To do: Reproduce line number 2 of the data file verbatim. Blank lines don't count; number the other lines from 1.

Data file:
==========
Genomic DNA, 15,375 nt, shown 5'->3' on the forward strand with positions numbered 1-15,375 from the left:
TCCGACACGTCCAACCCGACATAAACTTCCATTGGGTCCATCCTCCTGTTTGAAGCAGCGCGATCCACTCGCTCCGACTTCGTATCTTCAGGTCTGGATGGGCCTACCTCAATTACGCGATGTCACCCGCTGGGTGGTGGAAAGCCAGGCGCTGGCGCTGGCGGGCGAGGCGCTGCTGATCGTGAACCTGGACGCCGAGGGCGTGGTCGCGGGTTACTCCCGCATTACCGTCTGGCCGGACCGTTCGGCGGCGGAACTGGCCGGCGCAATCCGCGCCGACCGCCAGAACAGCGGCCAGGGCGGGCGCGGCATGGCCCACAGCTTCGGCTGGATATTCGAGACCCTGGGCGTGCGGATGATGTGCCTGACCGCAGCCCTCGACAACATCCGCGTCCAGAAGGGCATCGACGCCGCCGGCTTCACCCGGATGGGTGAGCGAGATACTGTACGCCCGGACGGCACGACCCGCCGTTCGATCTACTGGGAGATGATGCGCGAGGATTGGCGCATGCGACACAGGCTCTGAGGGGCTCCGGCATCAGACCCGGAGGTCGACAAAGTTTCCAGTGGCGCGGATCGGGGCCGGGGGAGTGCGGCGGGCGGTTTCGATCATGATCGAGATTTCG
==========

TCCGACACGTCCAACCCGACATAAACTTCCATTGGGTCCATCCTCCTGTTTGAAGCAGCGCGATCCACTCGCTCCGACTTCGTATCTTCAGGTCTGGATGGGCCTACCTCAATTACGCGATGTCACCCGCTGGGTGGTGGAAAGCCAGGCGCTGGCGCTGGCGGGCGAGGCGCTGCTGATCGTGAACCTGGACGCCGAGGGCGTGGTCGCGGGTTACTCCCGCATTACCGTCTGGCCGGACCGTTCGGCGGCGGAACTGGCCGGCGCAATCCGCGCCGACCGCCAGAACAGCGGCCAGGGCGGGCGCGGCATGGCCCACAGCTTCGGCTGGATATTCGAGACCCTGGGCGTGCGGATGATGTGCCTGACCGCAGCCCTCGACAACATCCGCGTCCAGAAGGGCATCGACGCCGCCGGCTTCACCCGGATGGGTGAGCGAGATACTGTACGCCCGGACGGCACGACCCGCCGTTCGATCTACTGGGAGATGATGCGCGAGGATTGGCGCATGCGACACAGGCTCTGAGGGGCTCCGGCATCAGACCCGGAGGTCGACAAAGTTTCCAGTGGCGCGGATCGGGGCCGGGGGAGTGCGGCGGGCGGTTTCGATCATGATCGAGATTTCG